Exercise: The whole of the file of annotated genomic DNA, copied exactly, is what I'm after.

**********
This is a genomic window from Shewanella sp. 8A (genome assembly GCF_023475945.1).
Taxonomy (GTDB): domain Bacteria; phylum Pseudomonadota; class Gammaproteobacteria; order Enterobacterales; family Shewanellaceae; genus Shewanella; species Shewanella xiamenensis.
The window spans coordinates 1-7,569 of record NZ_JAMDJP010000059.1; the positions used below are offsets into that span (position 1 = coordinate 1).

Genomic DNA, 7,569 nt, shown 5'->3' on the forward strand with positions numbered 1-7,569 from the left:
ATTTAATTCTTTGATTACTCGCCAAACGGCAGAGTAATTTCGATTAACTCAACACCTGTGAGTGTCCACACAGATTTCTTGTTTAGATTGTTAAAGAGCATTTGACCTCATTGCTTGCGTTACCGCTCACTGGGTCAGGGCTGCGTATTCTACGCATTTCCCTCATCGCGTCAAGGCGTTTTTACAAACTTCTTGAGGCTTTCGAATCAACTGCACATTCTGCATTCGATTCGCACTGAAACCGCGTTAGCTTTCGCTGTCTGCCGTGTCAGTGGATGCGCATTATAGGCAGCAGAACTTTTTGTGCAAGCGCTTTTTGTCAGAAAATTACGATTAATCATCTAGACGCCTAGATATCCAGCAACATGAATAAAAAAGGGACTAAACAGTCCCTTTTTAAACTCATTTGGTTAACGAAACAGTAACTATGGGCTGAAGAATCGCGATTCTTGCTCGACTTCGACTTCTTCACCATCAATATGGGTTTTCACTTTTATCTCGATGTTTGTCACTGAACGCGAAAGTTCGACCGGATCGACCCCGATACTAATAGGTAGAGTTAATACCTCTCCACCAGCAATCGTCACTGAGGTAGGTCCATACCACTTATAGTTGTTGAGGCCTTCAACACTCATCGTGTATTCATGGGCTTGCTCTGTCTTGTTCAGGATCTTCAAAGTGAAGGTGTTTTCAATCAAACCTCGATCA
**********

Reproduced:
This is a genomic window from Shewanella sp. 8A (genome assembly GCF_023475945.1).
Taxonomy (GTDB): domain Bacteria; phylum Pseudomonadota; class Gammaproteobacteria; order Enterobacterales; family Shewanellaceae; genus Shewanella; species Shewanella xiamenensis.
The window spans coordinates 1-7,569 of record NZ_JAMDJP010000059.1; the positions used below are offsets into that span (position 1 = coordinate 1).

Genomic DNA, 7,569 nt, shown 5'->3' on the forward strand with positions numbered 1-7,569 from the left:
ATTTAATTCTTTGATTACTCGCCAAACGGCAGAGTAATTTCGATTAACTCAACACCTGTGAGTGTCCACACAGATTTCTTGTTTAGATTGTTAAAGAGCATTTGACCTCATTGCTTGCGTTACCGCTCACTGGGTCAGGGCTGCGTATTCTACGCATTTCCCTCATCGCGTCAAGGCGTTTTTACAAACTTCTTGAGGCTTTCGAATCAACTGCACATTCTGCATTCGATTCGCACTGAAACCGCGTTAGCTTTCGCTGTCTGCCGTGTCAGTGGATGCGCATTATAGGCAGCAGAACTTTTTGTGCAAGCGCTTTTTGTCAGAAAATTACGATTAATCATCTAGACGCCTAGATATCCAGCAACATGAATAAAAAAGGGACTAAACAGTCCCTTTTTAAACTCATTTGGTTAACGAAACAGTAACTATGGGCTGAAGAATCGCGATTCTTGCTCGACTTCGACTTCTTCACCATCAATATGGGTTTTCACTTTTATCTCGATGTTTGTCACTGAACGCGAAAGTTCGACCGGATCGACCCCGATACTAATAGGTAGAGTTAATACCTCTCCACCAGCAATCGTCACTGAGGTAGGTCCATACCACTTATAGTTGTTGAGGCCTTCAACACTCATCGTGTATTCATGGGCTTGCTCTGTCTTGTTCAGGATCTTCAAAGTGAAGGTGTTTTCAATCAAACCTCGATCA